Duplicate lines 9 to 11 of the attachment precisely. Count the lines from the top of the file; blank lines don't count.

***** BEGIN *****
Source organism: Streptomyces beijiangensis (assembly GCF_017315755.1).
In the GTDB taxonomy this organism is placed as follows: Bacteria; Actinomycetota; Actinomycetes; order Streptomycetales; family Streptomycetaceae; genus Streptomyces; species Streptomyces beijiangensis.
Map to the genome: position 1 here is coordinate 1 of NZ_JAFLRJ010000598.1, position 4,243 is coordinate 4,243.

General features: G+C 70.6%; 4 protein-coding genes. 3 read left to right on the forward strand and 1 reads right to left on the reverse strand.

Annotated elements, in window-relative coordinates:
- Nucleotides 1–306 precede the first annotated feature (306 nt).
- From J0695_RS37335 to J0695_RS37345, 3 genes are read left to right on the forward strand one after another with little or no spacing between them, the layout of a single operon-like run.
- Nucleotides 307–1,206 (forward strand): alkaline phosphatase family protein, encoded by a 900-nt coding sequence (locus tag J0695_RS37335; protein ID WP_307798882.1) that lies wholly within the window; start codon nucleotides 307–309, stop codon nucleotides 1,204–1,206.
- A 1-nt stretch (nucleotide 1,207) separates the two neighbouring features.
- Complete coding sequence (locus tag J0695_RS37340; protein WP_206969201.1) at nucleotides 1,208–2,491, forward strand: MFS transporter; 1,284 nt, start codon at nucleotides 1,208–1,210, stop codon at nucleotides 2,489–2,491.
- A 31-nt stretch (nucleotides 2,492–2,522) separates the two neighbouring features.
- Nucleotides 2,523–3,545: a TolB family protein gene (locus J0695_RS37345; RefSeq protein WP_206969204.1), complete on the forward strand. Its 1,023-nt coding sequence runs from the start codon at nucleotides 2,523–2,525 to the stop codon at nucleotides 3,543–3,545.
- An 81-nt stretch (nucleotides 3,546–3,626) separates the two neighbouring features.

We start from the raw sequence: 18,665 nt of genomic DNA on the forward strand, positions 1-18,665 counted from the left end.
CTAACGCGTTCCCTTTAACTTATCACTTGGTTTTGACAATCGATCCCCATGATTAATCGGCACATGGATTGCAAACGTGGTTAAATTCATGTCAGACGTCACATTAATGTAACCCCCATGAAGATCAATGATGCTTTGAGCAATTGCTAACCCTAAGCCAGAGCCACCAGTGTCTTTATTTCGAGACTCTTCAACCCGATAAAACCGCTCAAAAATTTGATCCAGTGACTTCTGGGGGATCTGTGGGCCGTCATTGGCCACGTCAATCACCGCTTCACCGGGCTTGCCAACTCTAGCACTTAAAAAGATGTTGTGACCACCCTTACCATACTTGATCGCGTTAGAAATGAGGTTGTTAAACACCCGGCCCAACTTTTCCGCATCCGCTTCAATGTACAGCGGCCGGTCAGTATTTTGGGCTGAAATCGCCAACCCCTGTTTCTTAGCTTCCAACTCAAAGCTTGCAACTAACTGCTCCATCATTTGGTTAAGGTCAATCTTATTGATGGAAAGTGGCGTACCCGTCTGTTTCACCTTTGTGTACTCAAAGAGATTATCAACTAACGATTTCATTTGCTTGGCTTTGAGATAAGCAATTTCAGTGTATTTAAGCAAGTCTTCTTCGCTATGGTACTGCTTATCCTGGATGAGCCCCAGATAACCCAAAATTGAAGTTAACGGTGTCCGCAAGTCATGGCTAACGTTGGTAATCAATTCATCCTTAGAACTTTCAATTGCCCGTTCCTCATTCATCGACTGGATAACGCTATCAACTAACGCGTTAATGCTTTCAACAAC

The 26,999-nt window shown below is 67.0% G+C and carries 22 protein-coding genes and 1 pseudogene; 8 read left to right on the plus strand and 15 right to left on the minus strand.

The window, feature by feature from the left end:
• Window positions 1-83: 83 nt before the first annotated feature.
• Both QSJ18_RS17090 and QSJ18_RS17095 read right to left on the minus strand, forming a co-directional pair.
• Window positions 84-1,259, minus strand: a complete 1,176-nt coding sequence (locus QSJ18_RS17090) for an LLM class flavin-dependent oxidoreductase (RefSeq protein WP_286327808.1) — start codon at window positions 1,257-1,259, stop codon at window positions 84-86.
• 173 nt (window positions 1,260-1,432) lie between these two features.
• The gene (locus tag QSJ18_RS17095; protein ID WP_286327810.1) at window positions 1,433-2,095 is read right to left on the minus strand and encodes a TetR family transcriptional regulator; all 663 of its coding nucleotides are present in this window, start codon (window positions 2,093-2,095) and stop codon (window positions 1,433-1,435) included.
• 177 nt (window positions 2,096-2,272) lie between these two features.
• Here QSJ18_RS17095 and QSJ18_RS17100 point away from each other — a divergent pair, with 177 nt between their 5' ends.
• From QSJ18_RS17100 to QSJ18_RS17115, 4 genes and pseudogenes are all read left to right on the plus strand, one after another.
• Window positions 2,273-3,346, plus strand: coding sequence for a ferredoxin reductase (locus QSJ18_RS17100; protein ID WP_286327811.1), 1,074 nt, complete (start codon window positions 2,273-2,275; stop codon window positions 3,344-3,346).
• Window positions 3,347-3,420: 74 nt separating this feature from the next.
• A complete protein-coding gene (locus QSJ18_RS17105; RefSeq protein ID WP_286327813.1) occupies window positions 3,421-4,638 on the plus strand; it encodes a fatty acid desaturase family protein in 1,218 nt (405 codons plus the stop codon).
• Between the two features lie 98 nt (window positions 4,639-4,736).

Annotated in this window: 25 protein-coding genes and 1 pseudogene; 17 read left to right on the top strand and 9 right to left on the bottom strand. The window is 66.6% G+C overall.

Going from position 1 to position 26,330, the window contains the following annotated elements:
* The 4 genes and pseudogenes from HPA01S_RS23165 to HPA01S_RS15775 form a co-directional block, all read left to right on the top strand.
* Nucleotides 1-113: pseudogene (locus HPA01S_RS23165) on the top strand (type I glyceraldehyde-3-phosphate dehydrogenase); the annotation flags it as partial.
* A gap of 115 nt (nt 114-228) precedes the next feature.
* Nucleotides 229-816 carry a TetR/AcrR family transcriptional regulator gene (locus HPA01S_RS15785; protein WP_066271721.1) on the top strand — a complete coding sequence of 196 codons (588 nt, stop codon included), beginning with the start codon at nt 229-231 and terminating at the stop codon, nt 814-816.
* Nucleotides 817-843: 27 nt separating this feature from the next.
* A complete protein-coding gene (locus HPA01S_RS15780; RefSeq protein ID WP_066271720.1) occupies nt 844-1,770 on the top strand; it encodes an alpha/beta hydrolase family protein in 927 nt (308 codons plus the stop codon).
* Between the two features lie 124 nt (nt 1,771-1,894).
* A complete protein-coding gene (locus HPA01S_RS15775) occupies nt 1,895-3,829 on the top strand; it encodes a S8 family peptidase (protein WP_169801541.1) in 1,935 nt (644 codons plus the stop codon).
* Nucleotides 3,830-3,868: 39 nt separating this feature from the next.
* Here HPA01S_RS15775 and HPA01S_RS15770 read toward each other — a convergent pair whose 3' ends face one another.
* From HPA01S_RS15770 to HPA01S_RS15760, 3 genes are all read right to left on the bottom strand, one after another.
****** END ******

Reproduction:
- A 1-nt stretch (nucleotide 1,207) separates the two neighbouring features.
- Complete coding sequence (locus tag J0695_RS37340; protein WP_206969201.1) at nucleotides 1,208–2,491, forward strand: MFS transporter; 1,284 nt, start codon at nucleotides 1,208–1,210, stop codon at nucleotides 2,489–2,491.
- A 31-nt stretch (nucleotides 2,492–2,522) separates the two neighbouring features.